With all this happening against the supposedly most powerful person, one
can't blame Nawaz Sharif's paranoia for trying to silence the opposition.
The officially-orchestrated insecurity absolves even Benazir for overly
relying on her intelligence goons.
The two did many wrong things. But the turmoil of the last 17 years was not
just about corruption and bad governance. Otherwise, why throw out Mohammad
Khan Junejo who did pretty well on both these counts. The issue is that the
military is not willing to give up power that it has enjoyed all these 50
And yet the successive prime ministers carried along an imbalanced system,
where the military was not just unwilling to introduce reforms and
accountability in its own ranks but intelligence agencies were allowed to
operate against sitting governments.
The proposed package will further weaken the Prime Minister and the
Parliament. It is so lopsided in favour of the president backed by the
military and the proposed National Security Council that it may not work at
all. The three-year average tenure of assemblies since 1985 may come down to
three months, almost like the pre-1958 era.
The package reduces the prime minister to a puppet caught in a tangle of
strings originating from the president and the NSC on the one hand and the
Parliament on the other. The prime minister will have no leverage over
provinces as the chief ministers will look up to governors, again the
nominees of the president, for their survival. He or she will be pressurised
by the Parliament, held accountable for things that he or she may not know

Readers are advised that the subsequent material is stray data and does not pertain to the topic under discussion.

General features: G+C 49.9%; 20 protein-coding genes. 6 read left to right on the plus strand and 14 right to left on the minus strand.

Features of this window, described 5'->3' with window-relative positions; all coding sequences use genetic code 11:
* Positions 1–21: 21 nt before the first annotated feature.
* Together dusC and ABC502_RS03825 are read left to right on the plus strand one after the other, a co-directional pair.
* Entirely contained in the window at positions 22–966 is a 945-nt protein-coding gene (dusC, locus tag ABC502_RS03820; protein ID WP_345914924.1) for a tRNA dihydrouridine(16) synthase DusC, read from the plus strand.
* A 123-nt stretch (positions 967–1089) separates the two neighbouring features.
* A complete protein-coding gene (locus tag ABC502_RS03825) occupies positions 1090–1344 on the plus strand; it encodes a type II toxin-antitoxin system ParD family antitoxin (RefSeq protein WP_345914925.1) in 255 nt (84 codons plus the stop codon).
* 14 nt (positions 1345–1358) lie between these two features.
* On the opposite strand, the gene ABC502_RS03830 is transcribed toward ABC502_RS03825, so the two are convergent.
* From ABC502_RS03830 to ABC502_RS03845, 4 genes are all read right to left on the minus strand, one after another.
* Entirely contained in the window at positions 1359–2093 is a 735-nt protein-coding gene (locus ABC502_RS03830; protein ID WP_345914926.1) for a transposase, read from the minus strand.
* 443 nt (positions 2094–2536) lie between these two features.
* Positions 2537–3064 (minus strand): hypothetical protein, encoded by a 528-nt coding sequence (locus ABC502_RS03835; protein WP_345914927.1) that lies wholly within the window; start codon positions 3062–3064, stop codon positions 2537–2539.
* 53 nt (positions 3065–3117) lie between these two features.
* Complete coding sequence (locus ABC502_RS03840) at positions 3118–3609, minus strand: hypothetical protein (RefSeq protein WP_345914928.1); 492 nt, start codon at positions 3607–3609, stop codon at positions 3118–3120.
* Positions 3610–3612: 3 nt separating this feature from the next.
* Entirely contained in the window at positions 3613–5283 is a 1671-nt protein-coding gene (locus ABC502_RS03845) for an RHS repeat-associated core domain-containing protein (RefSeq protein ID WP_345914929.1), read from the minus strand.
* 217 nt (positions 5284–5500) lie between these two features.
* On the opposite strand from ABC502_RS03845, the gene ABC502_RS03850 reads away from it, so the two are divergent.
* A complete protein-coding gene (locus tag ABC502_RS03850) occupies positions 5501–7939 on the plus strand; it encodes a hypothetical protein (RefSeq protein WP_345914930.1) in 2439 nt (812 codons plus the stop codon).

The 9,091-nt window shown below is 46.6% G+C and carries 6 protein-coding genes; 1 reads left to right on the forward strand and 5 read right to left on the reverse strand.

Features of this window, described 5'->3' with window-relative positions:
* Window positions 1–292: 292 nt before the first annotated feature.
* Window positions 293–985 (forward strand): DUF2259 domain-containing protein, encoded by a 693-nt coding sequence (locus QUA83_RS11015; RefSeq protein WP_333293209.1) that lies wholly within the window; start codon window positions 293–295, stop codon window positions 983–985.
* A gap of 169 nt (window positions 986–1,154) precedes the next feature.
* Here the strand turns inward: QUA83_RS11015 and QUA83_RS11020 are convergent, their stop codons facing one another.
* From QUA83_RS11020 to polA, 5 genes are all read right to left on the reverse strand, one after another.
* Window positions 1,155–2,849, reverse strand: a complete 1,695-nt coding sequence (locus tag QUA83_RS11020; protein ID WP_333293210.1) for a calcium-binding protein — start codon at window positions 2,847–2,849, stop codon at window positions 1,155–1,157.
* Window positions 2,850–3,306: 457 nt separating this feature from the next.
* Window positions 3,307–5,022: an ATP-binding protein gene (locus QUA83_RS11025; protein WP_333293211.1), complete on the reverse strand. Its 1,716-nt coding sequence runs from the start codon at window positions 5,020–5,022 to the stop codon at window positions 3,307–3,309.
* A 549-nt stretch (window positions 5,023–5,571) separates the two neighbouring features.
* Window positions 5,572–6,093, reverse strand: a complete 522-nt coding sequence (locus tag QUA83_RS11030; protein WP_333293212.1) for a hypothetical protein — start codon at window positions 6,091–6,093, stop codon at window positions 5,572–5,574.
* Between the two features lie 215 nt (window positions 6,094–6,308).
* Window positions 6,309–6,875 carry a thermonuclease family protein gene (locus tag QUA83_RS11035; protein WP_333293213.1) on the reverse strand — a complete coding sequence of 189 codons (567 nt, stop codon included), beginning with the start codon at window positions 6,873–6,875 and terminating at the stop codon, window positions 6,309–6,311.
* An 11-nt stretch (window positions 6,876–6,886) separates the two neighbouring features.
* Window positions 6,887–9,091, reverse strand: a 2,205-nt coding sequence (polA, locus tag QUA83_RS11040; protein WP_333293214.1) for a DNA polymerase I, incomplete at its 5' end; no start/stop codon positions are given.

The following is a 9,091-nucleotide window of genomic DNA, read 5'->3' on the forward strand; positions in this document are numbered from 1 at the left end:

about. While the major decisions will be made by the President and the NSC,
the prime minister will bear the brunt. The president will nominate the
prime minister, who will not have to be the leader of the majority of
assembly members and who will be required to gather a two-thirds majority,
by hook or by crook, to indemnify the Presidential powers. The irony is that
there'll be many among political stooges willing to offer themselves for the
But the question is, will such a prime minister be able to satisfy the
insatiable demands of the rulers to keep the lopsided system alive and
maintain the perks and privileges of one class of people?
Many feel that if there is some desire for saving the system, only a prime
minister with more powers can deliver. The thrust of the much-needed reforms
should be to give power to the prime minister and the Parliament. The prime
minister needs to be freed from the shackles that it has always worked
under. Musharraf's mere presence in that high office, even if his powers are
as restricted as that of Fazl Elahi Chaudhary, will be a sufficient
deterrent. The military does not need iron clad guarantees, if at all it
develops inclination to boot out the prime minister at some stage.
What really hurts in the package is the underlying contempt for collective
wisdom. The rationale for a guided democracy rests, again, on myths and
assumptions: that democracy is not suited to this country; that the threat
of the enemy demands an overwhelming role of the military; that politicians
are not capable of understanding the dynamics of national security; that the
military is the only institution capable of guiding the dim-witted masses.
Unfortunately, these contentions are not backed by substance. After 55 years
of direct and indirect rule by the military, the country still struggles to
emerge out of the disaster zone. Let's give the civvies more than a label,